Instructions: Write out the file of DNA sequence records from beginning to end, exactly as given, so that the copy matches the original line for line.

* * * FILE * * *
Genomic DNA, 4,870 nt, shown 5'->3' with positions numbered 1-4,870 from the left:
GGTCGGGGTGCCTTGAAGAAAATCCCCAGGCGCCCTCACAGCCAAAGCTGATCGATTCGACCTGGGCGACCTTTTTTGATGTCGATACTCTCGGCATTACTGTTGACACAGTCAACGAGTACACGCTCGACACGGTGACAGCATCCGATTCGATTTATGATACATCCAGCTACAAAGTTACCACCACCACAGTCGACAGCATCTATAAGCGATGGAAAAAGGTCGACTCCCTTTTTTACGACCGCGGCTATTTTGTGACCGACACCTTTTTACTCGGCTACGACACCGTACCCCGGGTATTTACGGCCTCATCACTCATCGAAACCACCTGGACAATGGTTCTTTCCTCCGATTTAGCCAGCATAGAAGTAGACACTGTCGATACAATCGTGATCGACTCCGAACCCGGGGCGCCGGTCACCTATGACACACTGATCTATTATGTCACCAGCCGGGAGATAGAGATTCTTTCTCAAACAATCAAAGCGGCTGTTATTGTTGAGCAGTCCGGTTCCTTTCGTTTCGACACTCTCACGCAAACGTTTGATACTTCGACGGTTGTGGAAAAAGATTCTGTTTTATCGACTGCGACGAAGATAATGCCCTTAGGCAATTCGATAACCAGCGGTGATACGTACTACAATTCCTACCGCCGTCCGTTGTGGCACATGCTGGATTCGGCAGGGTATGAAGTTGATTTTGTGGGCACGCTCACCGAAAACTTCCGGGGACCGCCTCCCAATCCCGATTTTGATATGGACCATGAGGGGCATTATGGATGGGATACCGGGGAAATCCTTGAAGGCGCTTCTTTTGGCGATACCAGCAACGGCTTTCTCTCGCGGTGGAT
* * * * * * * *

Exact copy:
Genomic DNA, 4,870 nt, shown 5'->3' with positions numbered 1-4,870 from the left:
GGTCGGGGTGCCTTGAAGAAAATCCCCAGGCGCCCTCACAGCCAAAGCTGATCGATTCGACCTGGGCGACCTTTTTTGATGTCGATACTCTCGGCATTACTGTTGACACAGTCAACGAGTACACGCTCGACACGGTGACAGCATCCGATTCGATTTATGATACATCCAGCTACAAAGTTACCACCACCACAGTCGACAGCATCTATAAGCGATGGAAAAAGGTCGACTCCCTTTTTTACGACCGCGGCTATTTTGTGACCGACACCTTTTTACTCGGCTACGACACCGTACCCCGGGTATTTACGGCCTCATCACTCATCGAAACCACCTGGACAATGGTTCTTTCCTCCGATTTAGCCAGCATAGAAGTAGACACTGTCGATACAATCGTGATCGACTCCGAACCCGGGGCGCCGGTCACCTATGACACACTGATCTATTATGTCACCAGCCGGGAGATAGAGATTCTTTCTCAAACAATCAAAGCGGCTGTTATTGTTGAGCAGTCCGGTTCCTTTCGTTTCGACACTCTCACGCAAACGTTTGATACTTCGACGGTTGTGGAAAAAGATTCTGTTTTATCGACTGCGACGAAGATAATGCCCTTAGGCAATTCGATAACCAGCGGTGATACGTACTACAATTCCTACCGCCGTCCGTTGTGGCACATGCTGGATTCGGCAGGGTATGAAGTTGATTTTGTGGGCACGCTCACCGAAAACTTCCGGGGACCGCCTCCCAATCCCGATTTTGATATGGACCATGAGGGGCATTATGGATGGGATACCGGGGAAATCCTTGAAGGCGCTTCTTTTGGCGATACCAGCAACGGCTTTCTCTCGCGGTGGAT